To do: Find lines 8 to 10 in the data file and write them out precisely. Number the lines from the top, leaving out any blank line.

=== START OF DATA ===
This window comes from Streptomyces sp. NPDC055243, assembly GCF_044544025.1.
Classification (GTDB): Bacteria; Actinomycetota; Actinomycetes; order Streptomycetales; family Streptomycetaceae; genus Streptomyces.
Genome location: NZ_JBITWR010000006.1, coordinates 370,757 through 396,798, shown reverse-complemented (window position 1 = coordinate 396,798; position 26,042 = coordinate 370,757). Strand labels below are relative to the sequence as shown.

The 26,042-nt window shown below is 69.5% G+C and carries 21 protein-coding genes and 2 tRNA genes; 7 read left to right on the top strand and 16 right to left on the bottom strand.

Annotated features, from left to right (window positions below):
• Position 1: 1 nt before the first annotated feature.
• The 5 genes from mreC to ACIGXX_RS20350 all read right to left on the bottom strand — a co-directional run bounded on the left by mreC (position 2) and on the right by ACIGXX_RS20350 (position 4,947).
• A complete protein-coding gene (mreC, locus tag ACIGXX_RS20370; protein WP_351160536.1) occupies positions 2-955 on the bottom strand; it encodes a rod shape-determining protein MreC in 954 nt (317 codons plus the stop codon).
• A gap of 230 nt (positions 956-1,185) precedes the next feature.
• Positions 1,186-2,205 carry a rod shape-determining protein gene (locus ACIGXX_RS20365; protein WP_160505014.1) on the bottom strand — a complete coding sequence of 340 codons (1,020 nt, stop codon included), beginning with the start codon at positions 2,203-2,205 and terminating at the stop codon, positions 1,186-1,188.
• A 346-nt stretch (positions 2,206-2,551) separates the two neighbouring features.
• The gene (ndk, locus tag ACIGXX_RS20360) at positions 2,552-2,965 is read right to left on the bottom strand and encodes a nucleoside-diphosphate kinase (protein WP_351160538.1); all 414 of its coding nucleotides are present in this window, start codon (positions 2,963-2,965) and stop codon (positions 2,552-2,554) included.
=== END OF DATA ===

• A complete protein-coding gene (mreC, locus tag ACIGXX_RS20370; protein WP_351160536.1) occupies positions 2-955 on the bottom strand; it encodes a rod shape-determining protein MreC in 954 nt (317 codons plus the stop codon).
• A gap of 230 nt (positions 956-1,185) precedes the next feature.
• Positions 1,186-2,205 carry a rod shape-determining protein gene (locus ACIGXX_RS20365; protein WP_160505014.1) on the bottom strand — a complete coding sequence of 340 codons (1,020 nt, stop codon included), beginning with the start codon at positions 2,203-2,205 and terminating at the stop codon, positions 1,186-1,188.